And the environment at the moment appears falsely benign as governments continue to print money to buy their own debt (QE) and therefore lower the interest payable on that debt. But the resulting cheap money means there’s a lot of dosh out there seeking out more and more risk for less and less return – and the yields on some junk investments are back to where they were before the financial crisis.

In short, it’s time to exercise a little extra caution, whatever the asset class.

Next week I’ll review Michael Lewis’ latest best seller ‘Flash Boys’ – which is actually a well written book about the development of electronic trading in the States and its implications for markets as a whole. I grant you that isn’t the most natural subject for a best seller, but Sony has apparently aleady acquired the film rights.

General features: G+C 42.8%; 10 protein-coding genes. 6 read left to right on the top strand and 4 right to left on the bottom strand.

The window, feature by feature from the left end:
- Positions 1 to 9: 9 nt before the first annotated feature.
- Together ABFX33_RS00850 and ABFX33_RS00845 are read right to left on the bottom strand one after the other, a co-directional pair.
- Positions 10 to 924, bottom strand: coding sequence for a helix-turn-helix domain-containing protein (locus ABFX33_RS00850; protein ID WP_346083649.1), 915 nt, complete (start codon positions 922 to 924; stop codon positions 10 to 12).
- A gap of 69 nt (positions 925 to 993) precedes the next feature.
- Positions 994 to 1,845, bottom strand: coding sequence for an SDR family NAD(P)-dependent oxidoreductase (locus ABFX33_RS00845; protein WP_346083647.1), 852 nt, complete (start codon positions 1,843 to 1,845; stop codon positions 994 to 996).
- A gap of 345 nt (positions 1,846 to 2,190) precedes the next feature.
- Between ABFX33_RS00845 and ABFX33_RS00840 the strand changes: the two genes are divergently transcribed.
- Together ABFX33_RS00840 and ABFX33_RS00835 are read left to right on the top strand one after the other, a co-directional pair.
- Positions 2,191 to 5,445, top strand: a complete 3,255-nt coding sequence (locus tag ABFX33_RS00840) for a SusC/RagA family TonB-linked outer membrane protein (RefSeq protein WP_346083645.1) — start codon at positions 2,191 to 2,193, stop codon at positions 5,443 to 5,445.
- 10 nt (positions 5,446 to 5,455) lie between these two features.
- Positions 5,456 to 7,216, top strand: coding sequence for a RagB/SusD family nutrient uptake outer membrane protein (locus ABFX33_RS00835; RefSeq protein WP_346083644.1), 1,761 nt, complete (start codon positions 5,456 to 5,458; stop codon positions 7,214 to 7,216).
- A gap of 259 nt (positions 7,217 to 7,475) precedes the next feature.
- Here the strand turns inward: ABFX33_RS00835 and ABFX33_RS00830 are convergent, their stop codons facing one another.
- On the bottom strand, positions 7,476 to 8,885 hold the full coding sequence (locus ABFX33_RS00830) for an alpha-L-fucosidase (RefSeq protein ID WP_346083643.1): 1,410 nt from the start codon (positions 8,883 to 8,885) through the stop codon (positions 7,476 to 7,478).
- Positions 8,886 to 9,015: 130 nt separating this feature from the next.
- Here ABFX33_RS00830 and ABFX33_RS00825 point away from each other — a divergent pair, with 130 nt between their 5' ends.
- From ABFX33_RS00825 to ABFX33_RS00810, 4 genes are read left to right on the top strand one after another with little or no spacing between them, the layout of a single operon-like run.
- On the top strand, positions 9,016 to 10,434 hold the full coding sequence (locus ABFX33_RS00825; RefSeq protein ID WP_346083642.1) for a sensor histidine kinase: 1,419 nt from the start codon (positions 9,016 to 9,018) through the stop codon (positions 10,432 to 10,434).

The topic is of particular interest to me as I was involved in developing electronic trading in its earliest incarnation in Tokyo. We didn’t have much ‘flash’ speed back then as we had to transfer information via ‘floppy’ disk – and there was far less controversy than now. In any event ‘Floppy Boys’ doesn’t have quite the same ring to it.

 

Risk note:
Clients are reminded that the values of some kinds of investments can fluctuate over time; that past performance is no guarantee of future returns; and that it is possible to get back less than what you invested, especially in the early years.
This blog is based upon our initial understanding of the Spring 2014 Budget, but proposals may be modified or delayed by legislation.
Please therefore treat this content as general guidance only, and seek personal advice on specific issues.